The battle focused on two pieces of interrelated terrain, both of significant cultural importance to the Muslim community: the Najaf Cemetery (the largest cemetery in the world) and the Imam Ali Mosque (the second holiest site in Islam). The complex urban terrain, coupled with the battlefield's cultural and political significance, shaped our logistics operations. The greatest challenge, however, came not from the fight itself, but from the theater logistics architecture.
Within days of the start of combat operations, the 364th Supply Company's greatest enemies were time and distance. In order of priority, the commodities critical to sustaining the fight were fuel, ammunition and water. The lines of communication (LOC) over which we had to operate were defined by the MEU battle space and the theater logistics architecture. Within the MEU battle space, 57 miles of bad road separated FOB Echo from FOB Duke. Our source for bulk JP8 fuel was over 160 miles of even worse road, and a single round-trip fuel mission required Soldiers to drive 320 miles in l30-degree heat. During the battle, the 364th Supply Company would routinely be spread across 220 miles of desert with date palms and mud huts. Because three hours was the best response time we could achieve for an emergency push of supplies from FOB Echo to FOB Duke, accurate estimates were essential.
In the case of bulk fuel, the mission was threefold: to reach back over the LOC with organic and attached fuel tankers from FOB Duke to our source of supply, maintain and operate two fuel farms, and push fuel from FOB Duke to outposts in the edges of An Najaf two to three times a week. This LOC was the longest route in our area of operations. Fuel was the also the most complex mission overall.
As a result, wholesale JP8 distribution commanded most of our attention throughout the fight. Sustaining the steady flow of fuel was vital to the mechanized formations the 364th supported. The most important consideration was keeping crews fit for the 320-mile trip. The G1/G4 Battle Book defines linehaul operations as a round-trip distance that can be traveled twice per day. This LOC was something beyond line-haul. Army doctrine suggests tactical units do not do this sort of mission.
Success would require some creative planning and great NCO leadership. Early in the operation, the 364th received two separate teams of M969 fuel tankers, giving the company 12 tankers we could count on to line-haul fuel. We created two fuel teams, complete with gun truck security elements. We kept these teams together, to include convoy commanders, throughout the operation.
We then built a schedule that had each team on the road for two days, with a "down" day, and then back on the road. A given team would be on the road 4.5 days out of each week. As Soldiers became familiar with the route, safe travel time became about 5.5 hours one way. By using one day per "leg," soldiers got rest in the middle of each mission. The "down" day was then used for maintenance in the morning, then more rest in the afternoon. We thought this rhythm was sustainable for the time we had to execute reach-back for fuel.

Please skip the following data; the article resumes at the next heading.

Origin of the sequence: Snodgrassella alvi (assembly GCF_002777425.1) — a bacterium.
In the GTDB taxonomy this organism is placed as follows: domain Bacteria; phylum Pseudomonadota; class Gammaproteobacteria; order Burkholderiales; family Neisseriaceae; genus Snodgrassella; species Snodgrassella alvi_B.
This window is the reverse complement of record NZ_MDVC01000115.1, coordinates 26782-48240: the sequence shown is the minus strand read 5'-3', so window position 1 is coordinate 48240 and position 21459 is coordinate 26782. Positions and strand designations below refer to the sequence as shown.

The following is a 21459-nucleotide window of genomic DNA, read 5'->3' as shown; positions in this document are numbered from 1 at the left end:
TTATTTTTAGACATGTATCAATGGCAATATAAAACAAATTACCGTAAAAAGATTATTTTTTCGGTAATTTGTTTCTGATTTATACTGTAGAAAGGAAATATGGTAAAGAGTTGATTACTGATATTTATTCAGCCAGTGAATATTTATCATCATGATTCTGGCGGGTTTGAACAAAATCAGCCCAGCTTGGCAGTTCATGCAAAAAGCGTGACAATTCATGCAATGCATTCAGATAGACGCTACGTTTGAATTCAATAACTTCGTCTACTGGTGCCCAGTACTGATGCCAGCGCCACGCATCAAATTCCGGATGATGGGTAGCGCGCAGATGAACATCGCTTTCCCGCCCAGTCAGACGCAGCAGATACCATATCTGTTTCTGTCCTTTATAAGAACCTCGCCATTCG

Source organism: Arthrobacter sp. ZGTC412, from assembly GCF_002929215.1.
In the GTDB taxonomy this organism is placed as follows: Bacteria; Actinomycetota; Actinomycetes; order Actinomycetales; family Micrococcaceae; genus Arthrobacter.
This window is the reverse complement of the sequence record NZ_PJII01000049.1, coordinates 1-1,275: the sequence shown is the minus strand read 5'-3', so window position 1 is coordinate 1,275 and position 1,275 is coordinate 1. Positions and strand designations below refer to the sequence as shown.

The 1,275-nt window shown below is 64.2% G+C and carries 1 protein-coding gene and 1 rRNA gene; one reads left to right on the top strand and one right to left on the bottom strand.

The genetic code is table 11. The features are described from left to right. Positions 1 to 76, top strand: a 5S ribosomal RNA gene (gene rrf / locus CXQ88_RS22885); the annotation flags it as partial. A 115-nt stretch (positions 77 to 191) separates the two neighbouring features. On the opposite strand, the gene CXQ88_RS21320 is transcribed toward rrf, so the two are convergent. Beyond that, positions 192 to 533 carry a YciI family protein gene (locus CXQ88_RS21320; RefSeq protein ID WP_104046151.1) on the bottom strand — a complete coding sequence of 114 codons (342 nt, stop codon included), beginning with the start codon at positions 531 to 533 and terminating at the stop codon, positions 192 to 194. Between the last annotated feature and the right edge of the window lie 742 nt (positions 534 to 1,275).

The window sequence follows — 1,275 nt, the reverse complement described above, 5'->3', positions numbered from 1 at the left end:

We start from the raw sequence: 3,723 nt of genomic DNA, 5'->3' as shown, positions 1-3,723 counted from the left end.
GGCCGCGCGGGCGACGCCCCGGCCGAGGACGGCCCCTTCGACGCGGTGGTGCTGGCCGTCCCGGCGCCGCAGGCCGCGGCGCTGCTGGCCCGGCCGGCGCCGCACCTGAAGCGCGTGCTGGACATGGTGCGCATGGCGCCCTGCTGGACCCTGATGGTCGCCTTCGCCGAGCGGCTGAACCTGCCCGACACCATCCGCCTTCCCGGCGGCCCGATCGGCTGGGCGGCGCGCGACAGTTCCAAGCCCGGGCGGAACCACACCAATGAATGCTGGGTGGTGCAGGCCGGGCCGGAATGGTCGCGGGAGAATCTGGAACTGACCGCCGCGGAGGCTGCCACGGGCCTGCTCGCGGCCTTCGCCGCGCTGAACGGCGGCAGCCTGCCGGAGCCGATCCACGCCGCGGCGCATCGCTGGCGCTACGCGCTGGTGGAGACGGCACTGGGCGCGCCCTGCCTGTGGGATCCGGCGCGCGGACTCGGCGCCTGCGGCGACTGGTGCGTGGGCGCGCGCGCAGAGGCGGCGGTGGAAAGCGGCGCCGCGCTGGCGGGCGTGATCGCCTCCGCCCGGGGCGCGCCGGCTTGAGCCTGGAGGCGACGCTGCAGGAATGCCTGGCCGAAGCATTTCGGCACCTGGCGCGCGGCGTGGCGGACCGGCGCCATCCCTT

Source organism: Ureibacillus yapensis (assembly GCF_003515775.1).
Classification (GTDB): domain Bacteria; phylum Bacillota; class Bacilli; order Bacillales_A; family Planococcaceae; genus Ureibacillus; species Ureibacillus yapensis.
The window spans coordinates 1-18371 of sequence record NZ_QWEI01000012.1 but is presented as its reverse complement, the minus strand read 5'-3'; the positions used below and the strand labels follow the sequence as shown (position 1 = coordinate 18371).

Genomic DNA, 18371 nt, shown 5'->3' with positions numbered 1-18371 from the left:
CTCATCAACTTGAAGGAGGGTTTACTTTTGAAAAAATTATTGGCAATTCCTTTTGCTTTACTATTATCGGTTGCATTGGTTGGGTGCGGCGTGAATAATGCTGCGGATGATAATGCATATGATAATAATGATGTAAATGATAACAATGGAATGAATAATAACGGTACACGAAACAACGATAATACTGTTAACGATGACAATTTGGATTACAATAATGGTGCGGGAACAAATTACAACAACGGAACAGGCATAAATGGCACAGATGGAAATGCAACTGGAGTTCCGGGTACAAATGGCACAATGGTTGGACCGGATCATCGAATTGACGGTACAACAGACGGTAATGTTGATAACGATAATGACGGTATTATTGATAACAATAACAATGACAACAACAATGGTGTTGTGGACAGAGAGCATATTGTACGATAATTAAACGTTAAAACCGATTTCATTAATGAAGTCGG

This was a sustainable rhythm until two battalions of the 1st Cavalry Division arrived at the start of the second week of fighting. The 364th now had three mechanized elements, plus aviation, in our area of operations. We decided that if we could briefly surge our wholesale distribution capability, we could then revert to our planned rhythm and sustain for the duration of the operation. The single theater push of fuel we received during the battle came earlier than expected. We capitalized on this windfall to delay one fuel mission for one day, which enabled each team to make subsequent back-to-back runs with no "down" day.
It was during this period, about the second week of the fight, that NCO leadership became the key to success. Enforcing rest plans and staying sharp on precombat checks (PCCs) and precombat inspections (PCls) enabled us to surge temporarily in order to keep up with the flow of operations. We did this with no combat losses, no injuries and no days lost to vehicle maintenance or illness.
Because bottled water was abundant before the battle, the supply of bottled water never required a surge or change in rhythm. The concept of water support was a constant. This remained true even as new units continued to pile on. Due to this influx of warfighters, consumption rates and on-hand quantities of water constituted a key piece of information. This information became a transportation enabler.